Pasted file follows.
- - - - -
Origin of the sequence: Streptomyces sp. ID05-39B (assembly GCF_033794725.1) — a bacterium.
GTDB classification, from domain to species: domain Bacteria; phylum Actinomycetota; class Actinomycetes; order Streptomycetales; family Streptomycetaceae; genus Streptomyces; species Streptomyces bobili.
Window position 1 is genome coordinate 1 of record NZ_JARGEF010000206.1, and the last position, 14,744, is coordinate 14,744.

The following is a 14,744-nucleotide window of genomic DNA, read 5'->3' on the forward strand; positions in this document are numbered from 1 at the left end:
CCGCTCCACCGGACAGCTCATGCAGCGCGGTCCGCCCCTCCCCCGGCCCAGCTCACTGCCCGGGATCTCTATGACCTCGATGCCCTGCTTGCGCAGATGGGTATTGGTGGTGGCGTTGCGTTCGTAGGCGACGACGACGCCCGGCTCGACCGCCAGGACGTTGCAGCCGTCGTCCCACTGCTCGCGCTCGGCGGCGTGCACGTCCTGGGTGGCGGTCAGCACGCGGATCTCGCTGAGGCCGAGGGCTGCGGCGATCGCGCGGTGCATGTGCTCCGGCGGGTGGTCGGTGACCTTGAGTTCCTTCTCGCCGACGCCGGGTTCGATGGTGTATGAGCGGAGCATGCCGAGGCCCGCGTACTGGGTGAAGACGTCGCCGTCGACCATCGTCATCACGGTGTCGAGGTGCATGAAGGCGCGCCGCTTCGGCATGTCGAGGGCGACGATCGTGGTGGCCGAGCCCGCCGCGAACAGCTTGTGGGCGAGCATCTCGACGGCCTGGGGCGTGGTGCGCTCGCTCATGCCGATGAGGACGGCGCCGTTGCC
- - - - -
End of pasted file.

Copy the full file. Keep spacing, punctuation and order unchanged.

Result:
Origin of the sequence: Streptomyces sp. ID05-39B (assembly GCF_033794725.1) — a bacterium.
GTDB classification, from domain to species: domain Bacteria; phylum Actinomycetota; class Actinomycetes; order Streptomycetales; family Streptomycetaceae; genus Streptomyces; species Streptomyces bobili.
Window position 1 is genome coordinate 1 of record NZ_JARGEF010000206.1, and the last position, 14,744, is coordinate 14,744.

The following is a 14,744-nucleotide window of genomic DNA, read 5'->3' on the forward strand; positions in this document are numbered from 1 at the left end:
CCGCTCCACCGGACAGCTCATGCAGCGCGGTCCGCCCCTCCCCCGGCCCAGCTCACTGCCCGGGATCTCTATGACCTCGATGCCCTGCTTGCGCAGATGGGTATTGGTGGTGGCGTTGCGTTCGTAGGCGACGACGACGCCCGGCTCGACCGCCAGGACGTTGCAGCCGTCGTCCCACTGCTCGCGCTCGGCGGCGTGCACGTCCTGGGTGGCGGTCAGCACGCGGATCTCGCTGAGGCCGAGGGCTGCGGCGATCGCGCGGTGCATGTGCTCCGGCGGGTGGTCGGTGACCTTGAGTTCCTTCTCGCCGACGCCGGGTTCGATGGTGTATGAGCGGAGCATGCCGAGGCCCGCGTACTGGGTGAAGACGTCGCCGTCGACCATCGTCATCACGGTGTCGAGGTGCATGAAGGCGCGCCGCTTCGGCATGTCGAGGGCGACGATCGTGGTGGCCGAGCCCGCCGCGAACAGCTTGTGGGCGAGCATCTCGACGGCCTGGGGCGTGGTGCGCTCGCTCATGCCGATGAGGACGGCGCCGTTGCC